$${H}_{o}=\left(1-{\varphi}_{A{l}_{2}{O}_{3}}-{\varphi}_{Cu}+{\scriptscriptstyle \frac{{\rho}_{A{l}_{2}{O}_{3}}{\varphi}_{A{l}_{2}{O}_{3}}+{\rho}_{Cu}{\varphi}_{Cu}}{{\rho}_{bf}}}\right),\text{}{H}_{1}={\left(1-{\varphi}_{Cu}-{\varphi}_{A{l}_{2}{O}_{3}}\right)}^{5/2},{H}_{3}={\scriptscriptstyle \frac{{k}_{hnl}}{{k}_{bf}}},\phantom{\rule{0ex}{0ex}}{H}_{2}=\left(1-{\varphi}_{A{l}_{2}{O}_{3}}-{\varphi}_{Cu}+{\scriptscriptstyle \frac{{\left(\varphi \rho {c}_{p}\right)}_{A{l}_{2}{O}_{3}}+{\left(\varphi \rho {c}_{p}\right)}_{{}_{cu}}}{{\left(\rho {c}_{p}\right)}_{bf}}}\right),$$

## 3. Entropy Generation Minimization (EGM)

The expression of entropy generation for an incompressible hybrid nanofluid flow over an elastic curved surface in the presence of energy dissipation takes the following form [35]:

$${{\dot{E}}^{\u2034}}_{Gen}=\frac{{k}_{hnl}}{{T}^{2}}{\left(\frac{\partial T}{\partial {r}^{\ast}}\right)}^{2}+\frac{{\mu}_{hnl}}{T}{\left(\frac{\partial {u}_{{s}^{\ast}}}{\partial {r}^{\ast}}-\frac{{u}_{{s}^{\ast}}}{{r}^{\ast}+{R}^{\ast}}\right)}^{2}$$

The first term $\frac{{k}_{hnl}}{{T}^{2}}{\left(\frac{\partial T}{\partial {r}^{\ast}}\right)}^{2}$ on the right-hand side of Equation (23) shows the entropy production by heat transfer and the last term $\frac{{\mu}_{hnl}}{T}{\left(\frac{\partial {u}_{{s}^{\ast}}}{\partial {r}^{\ast}}-\frac{{u}_{{s}^{\ast}}}{{r}^{\ast}+{R}^{\ast}}\right)}^{2}$ represents the entropy production by energy dissipation.

Substituting Equation (7) into Equation (23), we get the dimensionless form of entropy production $Ns$ as given below:

$${N}_{s}={\frac{{{\dot{E}}^{\u2034}}_{Gen}}{\left({{\dot{E}}^{\u2034}}_{Gen}\right)}}_{c}=\underset{Thermal\text{}\mathrm{irreversibility}}{\underbrace{\frac{{H}_{3}}{{\left(\theta +\lambda \right)}^{2}}{{\theta}^{\prime}}^{2}}}+\underset{Frictional\text{}irreversibility}{\underbrace{\frac{Ec\mathrm{Pr}{\left({g}^{\u2033}-\frac{{g}^{\prime}}{\kappa +\zeta}\right)}^{2}}{{H}_{1}\left(\theta +\lambda \right)}}}.$$

Here,${\left({{\dot{E}}^{\u2034}}_{Gen}\right)}_{o}={\left(\frac{k}{\nu}\right)}_{bf}{u}_{o}$ (characteristic entropy generation) and $\lambda =\frac{{T}_{b}}{{T}_{w}-{T}_{b}}$ (temperature difference parameter).

## 4. Results and Discussion

The core objective of the present section is to discuss the impacts of different dimensionless parameters such as the Eckert number $Ec$, the nanoparticle solid volume fraction $\varphi $, the curvature parameter $\kappa $ and the temperature difference parameter $\lambda $. Since water has been used as a working fluid, the Prandtl number Pr = 6.8 has been used. Table 1 represents the thermophysical properties of the working fluid (water) and nanoparticles (copper and aluminium oxide). The boundary layer flow driven by a curved surface is a complex two-point boundary value problem. The governing set of Equations (18) and (21) are highly non-linear. The closed-form solutions of the previously mentioned equations are not possible. Therefore, we adopted the Runge-Kutta method along with the shooting method for solving these non-linear equations. To ensure the correctness of the present results, the system of Equations (18) and (21) are also solved by using the Matlab in-built boundary value solver, i.e., bvp4c. Table 2 shows an excellent agreement among the numerical values of the local skin friction coefficient in the absences of nanoparticles $\left({\varphi}_{Cu}={\varphi}_{A{l}_{2}{O}_{3}}=0\right)$ for different values of dimensionless radius of curvature $\left(\kappa \right)$. This is the first validation test of our numerical results. A comparison with the work of Pop and Rosca [34] has been made as shown in Table 3. Table 3 is made by taking ${\varphi}_{Cu}={\varphi}_{A{l}_{2}{O}_{3}}=Ec=0$ and different values of $\kappa $. Table 3 shows that numerical values of the local skin friction coefficient $-{\mathrm{Re}}_{{s}^{*}}^{0.5}C{f}_{{s}^{*}}$ computed by [34] and the present results are in good agreement and hence validate our present results. This is the second test for validation of the present numerical simulation.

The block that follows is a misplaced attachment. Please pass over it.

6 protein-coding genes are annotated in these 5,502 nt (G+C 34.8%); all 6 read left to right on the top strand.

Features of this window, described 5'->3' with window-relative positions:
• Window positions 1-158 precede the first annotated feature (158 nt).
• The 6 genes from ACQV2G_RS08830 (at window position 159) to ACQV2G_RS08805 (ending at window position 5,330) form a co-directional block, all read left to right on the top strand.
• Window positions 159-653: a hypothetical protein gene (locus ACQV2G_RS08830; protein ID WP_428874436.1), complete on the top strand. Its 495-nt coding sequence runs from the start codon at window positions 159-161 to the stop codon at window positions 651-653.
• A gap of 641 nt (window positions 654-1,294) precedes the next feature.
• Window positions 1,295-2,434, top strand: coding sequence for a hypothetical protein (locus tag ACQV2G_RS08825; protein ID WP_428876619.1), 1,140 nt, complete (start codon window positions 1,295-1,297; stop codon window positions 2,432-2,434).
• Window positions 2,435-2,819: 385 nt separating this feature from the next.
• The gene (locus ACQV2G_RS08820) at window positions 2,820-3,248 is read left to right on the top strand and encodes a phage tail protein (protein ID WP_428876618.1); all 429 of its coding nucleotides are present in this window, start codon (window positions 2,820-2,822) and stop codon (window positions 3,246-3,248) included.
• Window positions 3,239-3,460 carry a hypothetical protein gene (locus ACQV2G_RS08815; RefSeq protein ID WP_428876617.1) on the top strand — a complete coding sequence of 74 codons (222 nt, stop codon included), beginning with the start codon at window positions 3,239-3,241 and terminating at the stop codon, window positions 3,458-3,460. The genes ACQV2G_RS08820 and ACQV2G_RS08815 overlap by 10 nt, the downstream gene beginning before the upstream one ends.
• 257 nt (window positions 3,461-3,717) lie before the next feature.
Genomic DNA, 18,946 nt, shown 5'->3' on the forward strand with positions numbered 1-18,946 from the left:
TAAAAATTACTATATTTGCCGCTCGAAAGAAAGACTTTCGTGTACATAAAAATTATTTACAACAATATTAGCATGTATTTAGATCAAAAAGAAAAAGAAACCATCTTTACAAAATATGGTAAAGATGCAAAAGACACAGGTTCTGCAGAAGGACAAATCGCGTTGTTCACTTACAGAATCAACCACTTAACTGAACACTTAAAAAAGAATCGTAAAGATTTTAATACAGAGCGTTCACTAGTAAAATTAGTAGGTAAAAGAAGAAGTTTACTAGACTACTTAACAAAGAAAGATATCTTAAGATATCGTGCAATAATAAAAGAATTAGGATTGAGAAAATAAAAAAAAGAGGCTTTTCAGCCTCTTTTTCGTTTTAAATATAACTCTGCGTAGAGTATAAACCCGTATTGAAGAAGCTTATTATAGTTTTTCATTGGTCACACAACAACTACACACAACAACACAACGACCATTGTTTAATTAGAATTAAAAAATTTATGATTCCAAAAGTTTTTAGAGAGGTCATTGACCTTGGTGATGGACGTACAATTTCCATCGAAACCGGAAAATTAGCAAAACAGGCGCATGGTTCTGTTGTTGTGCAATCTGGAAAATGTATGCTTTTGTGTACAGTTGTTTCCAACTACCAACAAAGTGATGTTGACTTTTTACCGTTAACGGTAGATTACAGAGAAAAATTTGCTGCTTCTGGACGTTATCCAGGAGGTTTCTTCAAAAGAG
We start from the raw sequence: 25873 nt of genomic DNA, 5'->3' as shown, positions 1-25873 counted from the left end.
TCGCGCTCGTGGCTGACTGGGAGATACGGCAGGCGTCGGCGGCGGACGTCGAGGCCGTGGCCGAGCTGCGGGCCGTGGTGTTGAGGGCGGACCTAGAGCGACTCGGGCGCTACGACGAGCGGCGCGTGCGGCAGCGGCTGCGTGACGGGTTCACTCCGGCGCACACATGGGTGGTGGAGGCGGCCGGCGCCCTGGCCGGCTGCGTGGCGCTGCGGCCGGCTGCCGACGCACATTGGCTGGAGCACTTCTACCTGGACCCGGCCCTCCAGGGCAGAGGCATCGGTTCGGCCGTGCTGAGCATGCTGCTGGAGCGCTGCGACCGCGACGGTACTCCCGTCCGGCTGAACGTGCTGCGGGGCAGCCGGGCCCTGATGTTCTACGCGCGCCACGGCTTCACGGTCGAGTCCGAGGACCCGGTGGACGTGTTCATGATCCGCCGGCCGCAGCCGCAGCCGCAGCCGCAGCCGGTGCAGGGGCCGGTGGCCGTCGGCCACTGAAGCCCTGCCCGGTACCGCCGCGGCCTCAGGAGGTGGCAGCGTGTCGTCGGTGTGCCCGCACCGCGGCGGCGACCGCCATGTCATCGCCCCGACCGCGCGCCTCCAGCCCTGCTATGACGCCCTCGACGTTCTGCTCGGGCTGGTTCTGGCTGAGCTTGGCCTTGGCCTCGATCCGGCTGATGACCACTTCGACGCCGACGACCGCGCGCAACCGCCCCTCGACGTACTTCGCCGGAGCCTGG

The change in temperature profile with increasing values of the curvature parameter $\kappa $ is shown in Figure 2a. As presented, with an increase in $\kappa $ (decreasing curvature of the stretching surface) the temperature decreases. Besides, it is found that hybrid nanofluid has a slightly higher temperature than regular nanofluid; this is because of the high thermal conductivity of hybrid nanofluid. Further, for fixed values of $\kappa $, the temperature profile decreases asymptotically with increasing values of $\zeta $. Figure 2b displays the influence of varying the viscous dissipation parameter $Ec$ (Eckert number) on the temperature distribution of both hybrid/regular nanofluids. A significant rise in temperature is observed with increasing values of Ec. This increment in temperature with an increasing Eckert number is because of frictional heating. Besides, the temperature of regular nanofluid is low as compared to hybrid nanofluid due to low thermal conductivity. The asymptotic decrement of the temperature profile with increasing values of the similarity variable is also shown in Figure 2b. Figure 2b also shows that the thermal boundary layer is thick in cases of flow over a curved surface as compared to flow over a flat surface. The plot of temperature against various values of the solid volume fraction is shown in Figure 2c. The boosts in the temperature profile for both types of hybrid/regular nanofluids is found with increasing values of the solid volume fraction. According to the Hamilton and Crosser model, the thermal conductivity of nanofluid increases with increasing values of the solid volume fraction and this increment in thermal conductivity leads to an enhancement of the rate of heat transfer. For fixed values of the solid volume fraction, an asymptotic decrement is observed in temperature profiles for both types of nanofluids.